The Houston Astros lost to the Cincinnati Reds 2-1 on Friday night when Jose Valverde surrendered a two-run, ninth inning home run to Ramon Hernandez. Valverde, who always looks wild and out-of-control to me, was even more wild and out-of-control than usual.
And after the game it was revealed that Valverde, who missed Thursday's game with Pittsburgh because of a bad back, was pitching on Friday night despite having a bad back. He was pitching because manager Cecil Cooper didn't know Valverde was injured.
On Saturday afternoon, despite the Astros being 3-7 on the season, Cooper was rewarded with a contract extension through next season. This despite the reports that he isn't competent on the bench, that most of the clubhouse doesn't like him, that the veterans don't respect him, and the bullpen doesn't trust him. But despite all of that, Richard Justice thought giving Cecil Cooper the contract extension was a good idea because Cecil Cooper shouldn't have to manage every game like his job is on the line.
To which I say, huh?
The Astros responded to Cooper's contract extension by losing two of the remaining three games of the series to the Reds. Games that were lost due to bullpen breakdowns, poor defense, and the continued inability of the Astros to hit in the clutch.
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SHOW ME HOW
So please, someone, explain to me why Cooper shouldn't be managing like his career is on the line. Sure, Cooper's not the one responsible for assembling a team that includes Kaz Matsui who, despite being the team's big free agent second baseman, usually can't play because of a bad back. Nor did Cooper go out and sign guys like Jason Smith -- who's yet to get a hit this season -- or Jason Michaels. But Cooper is responsible for putting together a lineup that can win, and it seems to me that a manager who should be managing to win a game in order to keep his job would make sure that, like on Sunday, he doesn't have three guys batting .000 for the season batting right next to each other in the order.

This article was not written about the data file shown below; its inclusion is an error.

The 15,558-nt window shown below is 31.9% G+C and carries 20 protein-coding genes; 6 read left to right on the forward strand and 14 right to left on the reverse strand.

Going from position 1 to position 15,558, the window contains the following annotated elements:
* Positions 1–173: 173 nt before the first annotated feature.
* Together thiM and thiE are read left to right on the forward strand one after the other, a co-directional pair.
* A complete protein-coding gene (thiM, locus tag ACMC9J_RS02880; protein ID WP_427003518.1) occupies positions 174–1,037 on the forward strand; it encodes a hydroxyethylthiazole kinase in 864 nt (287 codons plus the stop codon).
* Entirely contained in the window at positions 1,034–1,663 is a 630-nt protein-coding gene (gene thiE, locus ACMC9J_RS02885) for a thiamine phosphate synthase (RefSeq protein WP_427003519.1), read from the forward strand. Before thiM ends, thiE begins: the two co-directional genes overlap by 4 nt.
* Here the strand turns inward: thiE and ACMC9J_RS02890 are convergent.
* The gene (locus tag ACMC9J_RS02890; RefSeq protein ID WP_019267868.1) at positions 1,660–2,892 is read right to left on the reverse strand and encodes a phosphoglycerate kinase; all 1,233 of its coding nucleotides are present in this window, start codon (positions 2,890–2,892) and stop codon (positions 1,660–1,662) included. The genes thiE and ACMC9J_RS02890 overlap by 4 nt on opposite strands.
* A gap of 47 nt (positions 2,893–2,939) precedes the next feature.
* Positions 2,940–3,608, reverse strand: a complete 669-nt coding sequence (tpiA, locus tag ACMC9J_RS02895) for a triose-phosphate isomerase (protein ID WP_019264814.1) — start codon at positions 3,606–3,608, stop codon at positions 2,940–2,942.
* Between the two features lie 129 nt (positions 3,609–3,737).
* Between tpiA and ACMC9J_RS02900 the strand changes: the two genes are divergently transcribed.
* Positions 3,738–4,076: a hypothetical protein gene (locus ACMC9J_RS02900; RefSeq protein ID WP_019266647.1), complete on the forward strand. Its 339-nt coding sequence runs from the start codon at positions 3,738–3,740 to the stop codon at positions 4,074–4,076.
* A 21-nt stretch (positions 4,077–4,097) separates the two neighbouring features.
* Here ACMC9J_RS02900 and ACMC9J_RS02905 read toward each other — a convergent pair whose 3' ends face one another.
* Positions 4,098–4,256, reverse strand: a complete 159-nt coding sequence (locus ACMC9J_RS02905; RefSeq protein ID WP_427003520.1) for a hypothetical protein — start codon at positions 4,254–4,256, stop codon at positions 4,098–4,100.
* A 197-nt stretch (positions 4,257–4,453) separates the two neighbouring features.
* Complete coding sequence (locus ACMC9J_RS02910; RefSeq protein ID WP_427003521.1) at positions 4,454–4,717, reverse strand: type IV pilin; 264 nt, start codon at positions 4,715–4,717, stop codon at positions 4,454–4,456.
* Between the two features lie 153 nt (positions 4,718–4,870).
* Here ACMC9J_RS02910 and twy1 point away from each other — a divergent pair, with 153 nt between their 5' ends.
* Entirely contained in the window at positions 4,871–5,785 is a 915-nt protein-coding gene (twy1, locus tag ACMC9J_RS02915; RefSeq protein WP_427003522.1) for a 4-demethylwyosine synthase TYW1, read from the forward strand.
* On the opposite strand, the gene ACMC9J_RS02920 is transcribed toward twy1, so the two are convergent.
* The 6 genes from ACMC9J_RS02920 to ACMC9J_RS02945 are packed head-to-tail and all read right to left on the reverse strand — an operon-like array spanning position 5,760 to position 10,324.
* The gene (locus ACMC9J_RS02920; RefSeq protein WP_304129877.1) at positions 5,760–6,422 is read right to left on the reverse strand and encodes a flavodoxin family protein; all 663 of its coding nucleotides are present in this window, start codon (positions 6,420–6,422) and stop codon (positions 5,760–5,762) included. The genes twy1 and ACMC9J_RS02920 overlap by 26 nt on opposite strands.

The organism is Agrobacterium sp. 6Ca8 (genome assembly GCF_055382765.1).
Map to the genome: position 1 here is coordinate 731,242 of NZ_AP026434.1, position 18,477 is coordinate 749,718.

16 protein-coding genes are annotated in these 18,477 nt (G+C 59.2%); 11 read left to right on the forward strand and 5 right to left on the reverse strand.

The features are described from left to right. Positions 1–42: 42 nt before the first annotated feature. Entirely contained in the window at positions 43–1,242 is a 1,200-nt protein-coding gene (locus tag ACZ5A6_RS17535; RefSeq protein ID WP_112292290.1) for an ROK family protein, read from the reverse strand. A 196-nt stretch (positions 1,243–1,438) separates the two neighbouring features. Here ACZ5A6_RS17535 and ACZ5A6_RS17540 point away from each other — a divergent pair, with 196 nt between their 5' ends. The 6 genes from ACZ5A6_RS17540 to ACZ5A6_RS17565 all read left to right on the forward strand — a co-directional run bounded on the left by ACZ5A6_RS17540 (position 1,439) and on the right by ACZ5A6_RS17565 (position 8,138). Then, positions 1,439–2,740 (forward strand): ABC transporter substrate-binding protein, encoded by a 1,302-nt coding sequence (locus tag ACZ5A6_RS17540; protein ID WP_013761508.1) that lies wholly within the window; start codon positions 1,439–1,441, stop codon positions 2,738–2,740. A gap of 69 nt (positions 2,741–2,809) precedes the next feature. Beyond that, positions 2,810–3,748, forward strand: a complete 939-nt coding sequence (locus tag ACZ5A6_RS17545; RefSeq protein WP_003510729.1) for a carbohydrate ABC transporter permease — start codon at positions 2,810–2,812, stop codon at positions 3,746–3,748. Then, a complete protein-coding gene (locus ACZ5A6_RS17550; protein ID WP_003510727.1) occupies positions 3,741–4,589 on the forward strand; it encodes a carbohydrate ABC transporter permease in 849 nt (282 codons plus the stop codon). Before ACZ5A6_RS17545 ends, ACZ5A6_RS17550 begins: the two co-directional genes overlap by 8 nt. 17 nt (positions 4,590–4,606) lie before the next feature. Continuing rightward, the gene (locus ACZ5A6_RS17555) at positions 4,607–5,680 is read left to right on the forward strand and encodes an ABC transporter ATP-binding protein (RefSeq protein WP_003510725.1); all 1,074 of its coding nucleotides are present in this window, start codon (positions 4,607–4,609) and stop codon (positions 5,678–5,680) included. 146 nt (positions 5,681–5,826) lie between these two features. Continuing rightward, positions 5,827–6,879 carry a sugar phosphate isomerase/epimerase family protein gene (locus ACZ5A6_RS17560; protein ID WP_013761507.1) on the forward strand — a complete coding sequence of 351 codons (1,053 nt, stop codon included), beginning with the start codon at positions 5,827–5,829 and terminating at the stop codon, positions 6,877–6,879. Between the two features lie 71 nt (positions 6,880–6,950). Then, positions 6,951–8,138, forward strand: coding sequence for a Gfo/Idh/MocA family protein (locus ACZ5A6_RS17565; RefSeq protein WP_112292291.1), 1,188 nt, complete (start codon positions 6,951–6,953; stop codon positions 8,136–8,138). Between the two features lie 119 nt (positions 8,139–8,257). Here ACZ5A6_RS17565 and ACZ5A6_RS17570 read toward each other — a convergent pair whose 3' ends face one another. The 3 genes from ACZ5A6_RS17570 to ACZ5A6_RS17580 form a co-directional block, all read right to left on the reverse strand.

The Astros lost 4-3 last night because, once again, the bullpen couldn't get the job done. Then again, Mike Hampton was, like Felipe Paulino on Sunday afternoon, pitching a pretty good game and had the 3-2 lead. But because Hampton had reached the magic 100-pitch mark, he was pulled with a man on and one out in the seventh inning, to be replaced by Geoff Geary who got beat up by the Reds on Sunday. Geary proceeded to give up a single and load the bases on a walk. And Tom Byrdak then gave up a hit to Joey Votto that was just inches shy of a grand slam and scored two runs to put the Reds up 4-3. Cooper did this despite Hampton still pitching a decent game and despite the bullpen falling apart in the clutch for most of the season.
Maybe if he was managing for his job, Cecil Cooper might have managed to win the game. Then again, even when he was managing for his job, Cooper's decision-making was rather questionable. But guaranteeing his job sure isn't going to make things better. That said, I do like one thing Cooper has done. He's finally come to his senses and moved Hunter Pence to the fifth slot in the batting order, and unlike Lance Berkman and Carlos Lee, Pence is actually performing. And I did like his moving Michael Bourn back to leadoff since Bourn had been hitting, but he ruined all of that by moving Kaz Matsui back to leadoff last night.
The 4-9 and last place Houston Astros welcome the Los Angeles Dodgers into town tonight for a three game series which will feature the return of former Astros Randy Wolf, Brad Ausmus, and Mark Loretta. Russ Ortiz (0-0, 6.23) gets the start tonight against Clayton Kershaw (0-0, 1.50). Roy Oswalt goes on Wednesday night against Randy Wolf (1-1, 3.93), and Wandy Rodriguez (1-1, 1.85) -- who is turning into the ace of the staff -- pitches against Chad Billingsley (3-0, 2.84) to close out the series on Thursday night.